Population Estimates

Home Methods 1 | Photo Identification | Mark and Recapture Biopsy | Summer Feeding Areas, Wintering Grounds and Migration | Human Impact | Population Estimates

Activity 1: Questions about SPLASH | Activity 2: Interpreting Graphs | Activity 3: Mark and Recapture | Activity 4: Estimating Humpback Population Growth | Activity 5: Whale Tails: Photo ID | Activity Answers

All whaling in the United States ended in 1972, when a whaling moratorium was passed. In 1978, whale biologists estimated that there were only 1,400 humpbacks still alive in the North Pacific. In 1991, the population was estimated to be roughly 10,000 whales. SPLASH study for 2006, estimates the population to be roughly 20,000 whales. Earlier estimates set the pre-whaling population to be 15,000 whales. Although it appears that the current humpback population has exceeded its pre-whaling population, the estimate of 15,000 is based upon whaling records and is considered to be largely inaccurate.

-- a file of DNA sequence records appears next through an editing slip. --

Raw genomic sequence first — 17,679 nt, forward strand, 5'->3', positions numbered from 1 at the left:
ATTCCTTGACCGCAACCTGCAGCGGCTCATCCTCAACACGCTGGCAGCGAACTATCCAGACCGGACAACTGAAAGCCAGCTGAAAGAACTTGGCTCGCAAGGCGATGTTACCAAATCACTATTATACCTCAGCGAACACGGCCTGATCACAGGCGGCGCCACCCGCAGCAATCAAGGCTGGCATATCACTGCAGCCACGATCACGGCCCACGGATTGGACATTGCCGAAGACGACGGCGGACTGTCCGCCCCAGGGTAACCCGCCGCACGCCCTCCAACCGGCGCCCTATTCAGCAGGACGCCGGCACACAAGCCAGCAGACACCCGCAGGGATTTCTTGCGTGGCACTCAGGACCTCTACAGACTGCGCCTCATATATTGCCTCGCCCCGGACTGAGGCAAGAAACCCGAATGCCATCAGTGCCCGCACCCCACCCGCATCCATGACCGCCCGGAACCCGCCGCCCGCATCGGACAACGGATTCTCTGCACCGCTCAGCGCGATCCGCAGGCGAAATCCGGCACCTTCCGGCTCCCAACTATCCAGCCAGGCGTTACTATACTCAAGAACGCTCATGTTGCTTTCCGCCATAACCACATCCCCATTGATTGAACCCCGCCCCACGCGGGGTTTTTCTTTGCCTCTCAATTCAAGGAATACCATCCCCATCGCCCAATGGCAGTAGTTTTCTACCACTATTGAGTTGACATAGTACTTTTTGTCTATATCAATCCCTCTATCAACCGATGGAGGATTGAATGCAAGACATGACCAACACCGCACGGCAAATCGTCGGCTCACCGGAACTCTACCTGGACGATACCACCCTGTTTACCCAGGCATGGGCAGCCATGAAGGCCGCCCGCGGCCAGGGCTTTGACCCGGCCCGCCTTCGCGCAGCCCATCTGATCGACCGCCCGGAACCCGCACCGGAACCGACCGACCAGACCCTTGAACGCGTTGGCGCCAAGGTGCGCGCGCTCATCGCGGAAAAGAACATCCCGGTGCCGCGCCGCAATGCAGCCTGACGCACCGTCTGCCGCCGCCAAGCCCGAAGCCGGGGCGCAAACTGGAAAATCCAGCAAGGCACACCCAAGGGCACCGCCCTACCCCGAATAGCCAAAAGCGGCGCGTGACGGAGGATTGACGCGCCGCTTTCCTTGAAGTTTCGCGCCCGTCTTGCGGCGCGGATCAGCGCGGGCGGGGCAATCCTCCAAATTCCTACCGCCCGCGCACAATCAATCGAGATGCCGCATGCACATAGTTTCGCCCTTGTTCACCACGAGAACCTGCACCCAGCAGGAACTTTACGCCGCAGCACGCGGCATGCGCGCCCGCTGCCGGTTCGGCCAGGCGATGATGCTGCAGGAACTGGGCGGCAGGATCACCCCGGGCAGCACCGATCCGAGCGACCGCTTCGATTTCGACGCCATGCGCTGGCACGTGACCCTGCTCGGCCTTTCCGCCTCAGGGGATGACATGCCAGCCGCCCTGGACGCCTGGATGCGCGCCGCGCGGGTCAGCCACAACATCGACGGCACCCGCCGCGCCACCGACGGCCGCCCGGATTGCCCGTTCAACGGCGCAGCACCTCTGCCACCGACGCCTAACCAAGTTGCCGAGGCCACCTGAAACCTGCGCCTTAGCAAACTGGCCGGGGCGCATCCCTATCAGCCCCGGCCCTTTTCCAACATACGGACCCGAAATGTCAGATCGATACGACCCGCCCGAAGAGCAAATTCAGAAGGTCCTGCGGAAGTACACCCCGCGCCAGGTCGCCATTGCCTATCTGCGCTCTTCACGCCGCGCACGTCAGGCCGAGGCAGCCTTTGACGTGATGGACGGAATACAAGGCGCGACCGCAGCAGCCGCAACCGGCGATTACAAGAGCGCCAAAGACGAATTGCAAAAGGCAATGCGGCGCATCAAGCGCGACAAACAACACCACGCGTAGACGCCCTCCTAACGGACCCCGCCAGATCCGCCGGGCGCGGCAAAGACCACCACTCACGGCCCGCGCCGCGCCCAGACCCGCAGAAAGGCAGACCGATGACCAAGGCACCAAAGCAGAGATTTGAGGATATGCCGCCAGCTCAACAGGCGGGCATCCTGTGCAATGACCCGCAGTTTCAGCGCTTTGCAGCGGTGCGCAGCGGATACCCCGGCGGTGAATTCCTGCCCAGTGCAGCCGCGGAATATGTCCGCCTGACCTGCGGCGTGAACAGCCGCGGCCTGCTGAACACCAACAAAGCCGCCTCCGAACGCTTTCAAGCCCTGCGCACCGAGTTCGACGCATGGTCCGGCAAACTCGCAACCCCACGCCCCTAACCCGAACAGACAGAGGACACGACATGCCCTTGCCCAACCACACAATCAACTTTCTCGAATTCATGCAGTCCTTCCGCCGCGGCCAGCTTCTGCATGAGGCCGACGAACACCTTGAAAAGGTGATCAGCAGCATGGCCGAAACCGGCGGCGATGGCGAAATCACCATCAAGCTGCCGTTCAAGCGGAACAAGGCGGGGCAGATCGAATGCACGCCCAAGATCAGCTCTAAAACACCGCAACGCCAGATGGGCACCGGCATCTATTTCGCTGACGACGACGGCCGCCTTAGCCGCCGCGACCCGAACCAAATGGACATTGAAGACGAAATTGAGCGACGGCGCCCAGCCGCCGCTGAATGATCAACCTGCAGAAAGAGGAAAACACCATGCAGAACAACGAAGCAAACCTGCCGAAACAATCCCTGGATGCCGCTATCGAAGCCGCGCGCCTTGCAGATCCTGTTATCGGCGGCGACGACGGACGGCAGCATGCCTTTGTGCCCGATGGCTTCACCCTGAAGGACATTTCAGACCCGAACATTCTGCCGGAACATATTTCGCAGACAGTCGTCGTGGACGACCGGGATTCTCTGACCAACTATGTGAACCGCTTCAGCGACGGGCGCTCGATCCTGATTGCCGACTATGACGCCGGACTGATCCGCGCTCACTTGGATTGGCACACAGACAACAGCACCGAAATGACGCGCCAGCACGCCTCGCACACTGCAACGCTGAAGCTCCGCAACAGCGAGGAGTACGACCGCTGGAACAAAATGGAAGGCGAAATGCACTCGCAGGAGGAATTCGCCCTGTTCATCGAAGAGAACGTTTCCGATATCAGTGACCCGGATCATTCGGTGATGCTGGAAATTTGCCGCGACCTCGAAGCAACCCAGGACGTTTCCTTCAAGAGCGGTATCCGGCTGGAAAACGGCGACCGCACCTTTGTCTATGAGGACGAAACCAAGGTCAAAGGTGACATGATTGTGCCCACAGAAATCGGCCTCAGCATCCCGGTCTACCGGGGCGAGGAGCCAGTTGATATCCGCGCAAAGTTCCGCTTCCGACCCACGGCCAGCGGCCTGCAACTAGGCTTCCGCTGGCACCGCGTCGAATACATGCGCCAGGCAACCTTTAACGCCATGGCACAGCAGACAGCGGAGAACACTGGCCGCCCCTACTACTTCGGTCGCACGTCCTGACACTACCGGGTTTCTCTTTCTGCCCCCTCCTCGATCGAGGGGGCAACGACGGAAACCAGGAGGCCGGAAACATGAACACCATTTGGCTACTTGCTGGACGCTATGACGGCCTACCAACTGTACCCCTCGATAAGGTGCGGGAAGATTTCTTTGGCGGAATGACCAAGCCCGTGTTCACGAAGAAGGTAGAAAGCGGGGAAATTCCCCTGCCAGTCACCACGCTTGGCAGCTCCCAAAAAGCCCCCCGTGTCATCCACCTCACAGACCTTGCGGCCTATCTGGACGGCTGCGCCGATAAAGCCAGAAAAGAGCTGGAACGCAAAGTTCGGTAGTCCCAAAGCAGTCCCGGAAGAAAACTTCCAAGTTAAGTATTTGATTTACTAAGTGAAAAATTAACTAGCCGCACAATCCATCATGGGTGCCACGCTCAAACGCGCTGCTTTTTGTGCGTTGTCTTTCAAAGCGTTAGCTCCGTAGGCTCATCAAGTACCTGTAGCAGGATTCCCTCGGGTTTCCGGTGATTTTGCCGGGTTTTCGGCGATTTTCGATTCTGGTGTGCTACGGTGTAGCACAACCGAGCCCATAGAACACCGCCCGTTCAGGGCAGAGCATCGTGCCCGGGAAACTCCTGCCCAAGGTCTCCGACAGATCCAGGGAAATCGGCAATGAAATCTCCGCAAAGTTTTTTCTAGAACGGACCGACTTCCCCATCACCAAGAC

The abundance estimates for Asia are very low, largely due to Japanese whaling that occurred there in the past. In addition, there appears to be a high level of mortality due to whales becoming entangled in fishing nets off the Asian coast.